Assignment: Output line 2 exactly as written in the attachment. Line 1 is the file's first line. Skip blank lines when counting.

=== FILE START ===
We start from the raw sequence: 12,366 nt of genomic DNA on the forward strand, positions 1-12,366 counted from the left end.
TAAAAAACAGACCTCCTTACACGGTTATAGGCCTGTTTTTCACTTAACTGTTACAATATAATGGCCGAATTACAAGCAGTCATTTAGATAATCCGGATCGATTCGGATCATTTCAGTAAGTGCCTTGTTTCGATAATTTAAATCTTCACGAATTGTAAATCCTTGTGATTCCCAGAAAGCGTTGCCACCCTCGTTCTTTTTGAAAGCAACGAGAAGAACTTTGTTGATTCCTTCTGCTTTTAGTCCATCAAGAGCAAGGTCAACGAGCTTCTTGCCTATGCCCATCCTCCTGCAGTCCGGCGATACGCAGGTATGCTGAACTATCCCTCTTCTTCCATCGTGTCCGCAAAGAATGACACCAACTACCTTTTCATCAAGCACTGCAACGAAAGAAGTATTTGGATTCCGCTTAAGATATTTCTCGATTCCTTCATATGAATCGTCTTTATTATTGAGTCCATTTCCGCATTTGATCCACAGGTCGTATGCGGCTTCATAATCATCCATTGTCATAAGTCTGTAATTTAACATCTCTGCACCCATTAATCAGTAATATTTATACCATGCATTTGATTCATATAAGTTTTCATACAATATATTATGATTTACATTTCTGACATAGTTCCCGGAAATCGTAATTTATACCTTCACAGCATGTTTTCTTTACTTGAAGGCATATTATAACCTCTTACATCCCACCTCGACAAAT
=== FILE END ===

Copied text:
TAAAAAACAGACCTCCTTACACGGTTATAGGCCTGTTTTTCACTTAACTGTTACAATATAATGGCCGAATTACAAGCAGTCATTTAGATAATCCGGATCGATTCGGATCATTTCAGTAAGTGCCTTGTTTCGATAATTTAAATCTTCACGAATTGTAAATCCTTGTGATTCCCAGAAAGCGTTGCCACCCTCGTTCTTTTTGAAAGCAACGAGAAGAACTTTGTTGATTCCTTCTGCTTTTAGTCCATCAAGAGCAAGGTCAACGAGCTTCTTGCCTATGCCCATCCTCCTGCAGTCCGGCGATACGCAGGTATGCTGAACTATCCCTCTTCTTCCATCGTGTCCGCAAAGAATGACACCAACTACCTTTTCATCAAGCACTGCAACGAAAGAAGTATTTGGATTCCGCTTAAGATATTTCTCGATTCCTTCATATGAATCGTCTTTATTATTGAGTCCATTTCCGCATTTGATCCACAGGTCGTATGCGGCTTCATAATCATCCATTGTCATAAGTCTGTAATTTAACATCTCTGCACCCATTAATCAGTAATATTTATACCATGCATTTGATTCATATAAGTTTTCATACAATATATTATGATTTACATTTCTGACATAGTTCCCGGAAATCGTAATTTATACCTTCACAGCATGTTTTCTTTACTTGAAGGCATATTATAACCTCTTACATCCCACCTCGACAAAT